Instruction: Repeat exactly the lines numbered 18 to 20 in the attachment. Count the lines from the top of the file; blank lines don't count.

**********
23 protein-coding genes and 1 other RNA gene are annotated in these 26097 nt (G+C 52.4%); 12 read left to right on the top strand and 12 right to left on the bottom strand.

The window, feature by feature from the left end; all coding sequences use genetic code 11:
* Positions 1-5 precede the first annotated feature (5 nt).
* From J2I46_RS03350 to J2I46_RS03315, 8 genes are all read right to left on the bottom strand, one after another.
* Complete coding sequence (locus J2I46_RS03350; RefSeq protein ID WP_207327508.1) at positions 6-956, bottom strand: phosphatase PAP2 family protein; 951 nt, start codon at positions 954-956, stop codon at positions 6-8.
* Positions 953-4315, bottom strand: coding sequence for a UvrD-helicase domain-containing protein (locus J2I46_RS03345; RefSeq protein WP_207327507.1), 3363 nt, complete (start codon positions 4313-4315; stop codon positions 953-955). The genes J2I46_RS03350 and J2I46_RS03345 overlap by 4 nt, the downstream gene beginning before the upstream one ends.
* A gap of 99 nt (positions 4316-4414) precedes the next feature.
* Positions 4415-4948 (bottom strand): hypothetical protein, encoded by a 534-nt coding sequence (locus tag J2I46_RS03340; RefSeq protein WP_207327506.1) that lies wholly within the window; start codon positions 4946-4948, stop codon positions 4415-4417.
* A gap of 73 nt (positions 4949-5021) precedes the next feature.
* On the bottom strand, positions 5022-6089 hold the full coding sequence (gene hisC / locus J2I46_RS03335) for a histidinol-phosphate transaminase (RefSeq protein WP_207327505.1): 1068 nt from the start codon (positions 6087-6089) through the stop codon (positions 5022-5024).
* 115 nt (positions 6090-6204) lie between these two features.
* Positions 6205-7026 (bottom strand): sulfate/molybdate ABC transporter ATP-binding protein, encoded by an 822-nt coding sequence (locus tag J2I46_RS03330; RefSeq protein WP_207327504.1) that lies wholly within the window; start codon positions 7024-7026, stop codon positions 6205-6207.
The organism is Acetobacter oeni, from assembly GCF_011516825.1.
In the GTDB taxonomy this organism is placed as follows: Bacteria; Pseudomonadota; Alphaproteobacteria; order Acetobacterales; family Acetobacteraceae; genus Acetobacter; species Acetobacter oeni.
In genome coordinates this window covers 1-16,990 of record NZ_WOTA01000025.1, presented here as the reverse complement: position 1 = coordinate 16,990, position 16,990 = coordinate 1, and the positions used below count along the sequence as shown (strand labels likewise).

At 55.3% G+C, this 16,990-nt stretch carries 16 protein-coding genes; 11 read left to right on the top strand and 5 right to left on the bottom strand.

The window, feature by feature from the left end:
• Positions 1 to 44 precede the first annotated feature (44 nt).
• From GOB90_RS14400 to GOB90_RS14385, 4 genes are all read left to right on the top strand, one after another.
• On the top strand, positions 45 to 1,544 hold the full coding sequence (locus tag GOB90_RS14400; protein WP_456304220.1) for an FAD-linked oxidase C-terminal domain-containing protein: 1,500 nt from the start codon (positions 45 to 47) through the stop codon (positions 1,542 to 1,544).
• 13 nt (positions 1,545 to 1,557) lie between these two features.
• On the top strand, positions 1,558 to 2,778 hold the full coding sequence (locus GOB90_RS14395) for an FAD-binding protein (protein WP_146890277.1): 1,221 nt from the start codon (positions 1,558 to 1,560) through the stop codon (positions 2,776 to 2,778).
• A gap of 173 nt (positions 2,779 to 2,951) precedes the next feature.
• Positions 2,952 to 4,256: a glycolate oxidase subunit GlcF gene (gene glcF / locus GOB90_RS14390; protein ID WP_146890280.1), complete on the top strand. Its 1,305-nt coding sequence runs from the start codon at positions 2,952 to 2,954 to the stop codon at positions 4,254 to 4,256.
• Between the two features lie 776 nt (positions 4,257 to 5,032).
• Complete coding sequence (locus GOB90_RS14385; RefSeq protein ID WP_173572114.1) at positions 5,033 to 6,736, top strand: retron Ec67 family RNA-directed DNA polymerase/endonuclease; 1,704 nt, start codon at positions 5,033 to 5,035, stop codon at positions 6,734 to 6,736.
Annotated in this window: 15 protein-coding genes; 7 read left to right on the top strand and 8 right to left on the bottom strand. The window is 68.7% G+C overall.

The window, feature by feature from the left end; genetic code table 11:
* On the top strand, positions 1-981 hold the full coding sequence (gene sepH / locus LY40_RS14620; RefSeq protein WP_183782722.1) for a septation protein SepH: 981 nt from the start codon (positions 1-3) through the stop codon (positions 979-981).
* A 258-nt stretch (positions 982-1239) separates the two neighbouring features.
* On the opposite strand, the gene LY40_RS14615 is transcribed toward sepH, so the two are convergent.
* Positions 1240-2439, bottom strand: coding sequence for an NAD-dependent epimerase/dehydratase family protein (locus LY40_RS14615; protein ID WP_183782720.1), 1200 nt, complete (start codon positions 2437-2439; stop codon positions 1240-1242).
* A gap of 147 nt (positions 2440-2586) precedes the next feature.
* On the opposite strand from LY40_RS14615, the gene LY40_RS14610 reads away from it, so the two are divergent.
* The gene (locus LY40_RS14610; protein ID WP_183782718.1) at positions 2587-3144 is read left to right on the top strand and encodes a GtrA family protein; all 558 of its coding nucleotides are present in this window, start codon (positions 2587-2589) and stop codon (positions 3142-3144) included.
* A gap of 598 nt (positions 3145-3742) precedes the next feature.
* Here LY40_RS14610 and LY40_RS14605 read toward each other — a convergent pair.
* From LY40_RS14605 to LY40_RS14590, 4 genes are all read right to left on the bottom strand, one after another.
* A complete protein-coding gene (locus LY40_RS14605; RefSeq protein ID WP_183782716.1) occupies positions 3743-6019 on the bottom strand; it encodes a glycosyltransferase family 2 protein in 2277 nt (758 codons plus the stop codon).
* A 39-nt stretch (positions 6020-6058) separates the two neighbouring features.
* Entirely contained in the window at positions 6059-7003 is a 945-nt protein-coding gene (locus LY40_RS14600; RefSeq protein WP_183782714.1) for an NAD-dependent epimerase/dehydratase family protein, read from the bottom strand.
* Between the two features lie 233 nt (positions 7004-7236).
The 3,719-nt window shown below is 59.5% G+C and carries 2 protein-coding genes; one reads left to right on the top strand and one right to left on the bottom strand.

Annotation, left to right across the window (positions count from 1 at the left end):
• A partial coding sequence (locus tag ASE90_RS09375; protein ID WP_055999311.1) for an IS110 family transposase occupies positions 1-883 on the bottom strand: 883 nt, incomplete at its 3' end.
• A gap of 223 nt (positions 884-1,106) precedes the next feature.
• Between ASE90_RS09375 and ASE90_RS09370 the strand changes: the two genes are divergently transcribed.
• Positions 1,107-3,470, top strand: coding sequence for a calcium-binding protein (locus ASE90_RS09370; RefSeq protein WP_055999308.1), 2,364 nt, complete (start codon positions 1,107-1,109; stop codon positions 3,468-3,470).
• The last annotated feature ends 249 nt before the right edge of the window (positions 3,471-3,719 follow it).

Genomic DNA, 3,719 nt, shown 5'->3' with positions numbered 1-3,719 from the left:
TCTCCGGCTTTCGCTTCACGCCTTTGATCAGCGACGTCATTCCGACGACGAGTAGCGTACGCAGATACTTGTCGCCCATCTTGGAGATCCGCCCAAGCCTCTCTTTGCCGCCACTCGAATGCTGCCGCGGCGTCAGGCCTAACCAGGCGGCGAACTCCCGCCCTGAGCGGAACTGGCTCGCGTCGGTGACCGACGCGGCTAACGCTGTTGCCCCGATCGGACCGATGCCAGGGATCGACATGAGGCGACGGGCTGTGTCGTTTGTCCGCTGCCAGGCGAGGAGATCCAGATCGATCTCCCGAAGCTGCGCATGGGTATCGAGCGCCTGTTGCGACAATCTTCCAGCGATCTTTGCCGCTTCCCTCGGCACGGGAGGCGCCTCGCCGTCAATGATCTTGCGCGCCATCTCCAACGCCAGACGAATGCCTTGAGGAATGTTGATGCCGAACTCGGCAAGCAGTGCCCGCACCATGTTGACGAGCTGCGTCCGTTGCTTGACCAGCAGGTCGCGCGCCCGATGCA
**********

• Positions 1 to 44 precede the first annotated feature (44 nt).
• From GOB90_RS14400 to GOB90_RS14385, 4 genes are all read left to right on the top strand, one after another.
• On the top strand, positions 45 to 1,544 hold the full coding sequence (locus tag GOB90_RS14400; protein WP_456304220.1) for an FAD-linked oxidase C-terminal domain-containing protein: 1,500 nt from the start codon (positions 45 to 47) through the stop codon (positions 1,542 to 1,544).